Now this past weekend Diane, me, and our friends Gary and Janis traveled to the Beth Page Campground in Urbanna for the annual FMCA Colonial Virginians Christmas Bash. And it was just that, a Bash, a good one too.

We planned on leaving on Friday around noon. Our two coaches would rendezvous at the inspection station for the Monitor and Merrimac bridge tunnel, the M&M as it is known around these parts, and then it would be about an hour drive to the campground. We'd set up camp and then have plenty of time to relax a bit before the group happy hour at five.

Simple enough, right? It didn't work out quite that way.

At 11:45 a.m. we were ready to go. That would give us just enough time to make it to the meeting spot. We headed out to the rig only to find that a car was parked on the street blocking the coach. Diane, on the walkie-talkie, tried to get the rig past it but it would not make it; just not enough room. So she walked up to the door of the duplex where she hoped to find the owner of the car and ask them to move it. I turned off the coach and then realized my tail end was still out over the road and I needed to move it. It wouldn't start. Dead. Nothing, No lights on the dash, no click, not even the dome light would work. The steps were dead, too. I was not getting any voltage from the chassis battery at all. So I jumped out of the coach, took a meter to the battery and I got 11 volts. My brain was racing now trying to figure out what was wrong, and how was I going to get this rig started and moved. Could we still make our trip? By this time Diane has found no one at home in the duplex and was standing behind me.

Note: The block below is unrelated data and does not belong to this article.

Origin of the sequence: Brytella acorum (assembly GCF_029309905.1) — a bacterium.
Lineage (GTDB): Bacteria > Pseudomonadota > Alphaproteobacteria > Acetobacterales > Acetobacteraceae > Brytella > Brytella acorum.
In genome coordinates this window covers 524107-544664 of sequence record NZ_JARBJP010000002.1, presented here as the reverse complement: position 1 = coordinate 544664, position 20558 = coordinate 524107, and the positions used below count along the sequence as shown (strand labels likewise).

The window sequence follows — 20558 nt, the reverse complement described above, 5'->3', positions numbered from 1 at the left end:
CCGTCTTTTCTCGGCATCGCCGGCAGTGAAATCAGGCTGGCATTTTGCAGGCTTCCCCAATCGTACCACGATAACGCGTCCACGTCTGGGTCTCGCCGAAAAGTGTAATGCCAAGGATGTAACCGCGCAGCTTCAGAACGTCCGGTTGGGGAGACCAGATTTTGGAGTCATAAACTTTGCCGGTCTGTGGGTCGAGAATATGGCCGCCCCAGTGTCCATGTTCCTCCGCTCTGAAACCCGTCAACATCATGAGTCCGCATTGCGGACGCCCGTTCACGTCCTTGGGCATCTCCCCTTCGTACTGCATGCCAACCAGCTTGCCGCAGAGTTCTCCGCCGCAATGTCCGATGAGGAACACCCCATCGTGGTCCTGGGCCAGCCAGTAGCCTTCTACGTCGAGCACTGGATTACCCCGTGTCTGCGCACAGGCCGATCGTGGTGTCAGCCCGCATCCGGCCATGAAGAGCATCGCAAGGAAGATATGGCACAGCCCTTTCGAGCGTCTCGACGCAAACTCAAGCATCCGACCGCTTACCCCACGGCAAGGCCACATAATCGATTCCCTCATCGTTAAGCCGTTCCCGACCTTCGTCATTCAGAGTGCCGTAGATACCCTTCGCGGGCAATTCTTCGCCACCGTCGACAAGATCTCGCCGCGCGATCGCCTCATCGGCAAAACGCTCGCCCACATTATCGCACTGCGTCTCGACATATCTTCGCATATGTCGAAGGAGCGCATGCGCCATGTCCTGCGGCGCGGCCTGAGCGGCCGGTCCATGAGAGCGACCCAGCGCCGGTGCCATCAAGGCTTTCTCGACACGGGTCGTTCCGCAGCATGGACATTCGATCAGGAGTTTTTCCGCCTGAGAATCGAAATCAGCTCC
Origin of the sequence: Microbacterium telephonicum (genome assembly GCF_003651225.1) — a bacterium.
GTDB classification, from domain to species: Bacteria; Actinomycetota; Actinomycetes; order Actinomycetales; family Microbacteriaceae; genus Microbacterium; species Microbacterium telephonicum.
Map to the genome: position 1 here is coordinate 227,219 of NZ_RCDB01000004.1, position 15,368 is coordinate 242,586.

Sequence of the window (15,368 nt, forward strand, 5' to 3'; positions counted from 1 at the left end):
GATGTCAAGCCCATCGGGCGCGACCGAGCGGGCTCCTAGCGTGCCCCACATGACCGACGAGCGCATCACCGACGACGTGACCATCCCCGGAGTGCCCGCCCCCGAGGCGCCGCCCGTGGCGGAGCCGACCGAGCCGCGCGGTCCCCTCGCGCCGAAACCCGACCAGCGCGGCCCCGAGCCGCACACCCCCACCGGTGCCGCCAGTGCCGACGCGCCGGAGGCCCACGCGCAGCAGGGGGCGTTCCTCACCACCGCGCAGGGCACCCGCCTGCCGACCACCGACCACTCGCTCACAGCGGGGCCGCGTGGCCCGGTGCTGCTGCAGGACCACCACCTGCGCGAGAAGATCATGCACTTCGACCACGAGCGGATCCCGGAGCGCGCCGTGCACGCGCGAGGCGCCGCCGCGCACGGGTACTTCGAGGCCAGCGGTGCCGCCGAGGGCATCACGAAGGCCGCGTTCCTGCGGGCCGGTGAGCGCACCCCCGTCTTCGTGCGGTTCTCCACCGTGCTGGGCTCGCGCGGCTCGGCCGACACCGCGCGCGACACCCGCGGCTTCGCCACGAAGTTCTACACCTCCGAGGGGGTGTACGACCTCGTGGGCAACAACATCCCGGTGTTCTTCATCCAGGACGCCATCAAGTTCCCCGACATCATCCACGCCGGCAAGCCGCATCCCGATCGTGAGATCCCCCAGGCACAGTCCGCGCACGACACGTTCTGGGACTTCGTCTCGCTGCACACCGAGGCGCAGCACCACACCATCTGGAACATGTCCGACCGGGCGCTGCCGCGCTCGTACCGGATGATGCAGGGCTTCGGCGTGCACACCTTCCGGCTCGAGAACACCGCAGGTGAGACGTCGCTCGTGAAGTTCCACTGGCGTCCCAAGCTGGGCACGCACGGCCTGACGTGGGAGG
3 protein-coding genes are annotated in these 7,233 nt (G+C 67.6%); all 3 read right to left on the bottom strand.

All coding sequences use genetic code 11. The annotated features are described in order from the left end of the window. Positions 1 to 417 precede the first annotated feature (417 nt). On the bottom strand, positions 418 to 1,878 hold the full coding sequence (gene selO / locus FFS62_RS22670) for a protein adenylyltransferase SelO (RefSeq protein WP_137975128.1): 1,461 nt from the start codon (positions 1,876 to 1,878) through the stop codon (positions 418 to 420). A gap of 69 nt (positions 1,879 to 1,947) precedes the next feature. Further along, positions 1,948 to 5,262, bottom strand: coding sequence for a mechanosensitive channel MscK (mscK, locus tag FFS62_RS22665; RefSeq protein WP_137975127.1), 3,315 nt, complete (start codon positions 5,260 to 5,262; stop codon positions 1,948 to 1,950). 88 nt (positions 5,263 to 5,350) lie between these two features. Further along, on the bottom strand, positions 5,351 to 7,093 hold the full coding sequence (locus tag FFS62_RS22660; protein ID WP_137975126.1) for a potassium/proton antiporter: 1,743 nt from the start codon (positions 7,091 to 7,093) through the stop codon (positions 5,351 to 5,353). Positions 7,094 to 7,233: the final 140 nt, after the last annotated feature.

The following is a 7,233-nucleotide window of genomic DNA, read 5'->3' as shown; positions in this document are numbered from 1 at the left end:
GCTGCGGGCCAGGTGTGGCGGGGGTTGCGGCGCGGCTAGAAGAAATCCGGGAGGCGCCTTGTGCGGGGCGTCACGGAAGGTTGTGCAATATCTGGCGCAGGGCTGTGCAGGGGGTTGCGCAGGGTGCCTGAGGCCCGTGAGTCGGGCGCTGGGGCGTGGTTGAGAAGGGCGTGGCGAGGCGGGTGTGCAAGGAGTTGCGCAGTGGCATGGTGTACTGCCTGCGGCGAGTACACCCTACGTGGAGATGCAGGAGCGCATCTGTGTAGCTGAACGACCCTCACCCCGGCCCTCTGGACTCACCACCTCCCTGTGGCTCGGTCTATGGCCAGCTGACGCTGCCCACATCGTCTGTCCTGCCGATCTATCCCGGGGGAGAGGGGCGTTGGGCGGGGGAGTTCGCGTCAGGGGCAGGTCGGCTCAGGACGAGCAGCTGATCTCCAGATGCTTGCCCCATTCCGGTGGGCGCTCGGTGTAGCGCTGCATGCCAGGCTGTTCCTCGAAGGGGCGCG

"Can you jump it with the car?" she asked.

Jump it? Wait, I can boost it!

"I forgot about the battery boost!" I told her.

I rushed back into the coach, hit the boost switch, turned the key and she started right up. Diane got on the phone with Janis to fill her in on why we are going to be delayed. We still had the problem of getting around the parked car. I fixed that. I had Diane back me straight back into the yard across the street, which is mostly gravel, around the car and then I made a forward right turn. She jumped into the coach and we were off.

An hour and some minutes later, including the time it took to meet up with Gary and Janis, we arrived at Beth Page. Diane registered and we were led by a campground worker in a golf cart to our head to tail (or tail to head) site.

It was really cold. My hands were freezing as we leveled, hooked up the power and ran out the slides. Lastly, I hooked up the water and discovered that the right door piston was shot. I found that out after the bay door dropped and hit me on the back of the head. Usually I bang into a door or the slide out not the other way around. I also discovered that there was no water. I knew that Beth Page was closed for the winter and opened just for this rally, but I didn't get the memo telling me to bring my own water or I would have arrived with more than a tenth of a tank. Gary didn't get the memo, either, and his fresh water tank was bone dry.

We had no choice but to break down, go to the office, where there was one working faucet, and fill up. That's what we did, along with five other coaches. I left first, arrived at the office and with some help, threw my fresh water hose under the coach, hooked up and waited about 15 minutes to acquire three quarters of a tank of water. That was enough. While I was filling, Gary informed me his main slideout had decided to malfunction as he was bringing it in at the site. The bottom right corner had torqued itself so bad that the frame had broken lose from the outside of the coach. He had a heck of time getting it to come back in.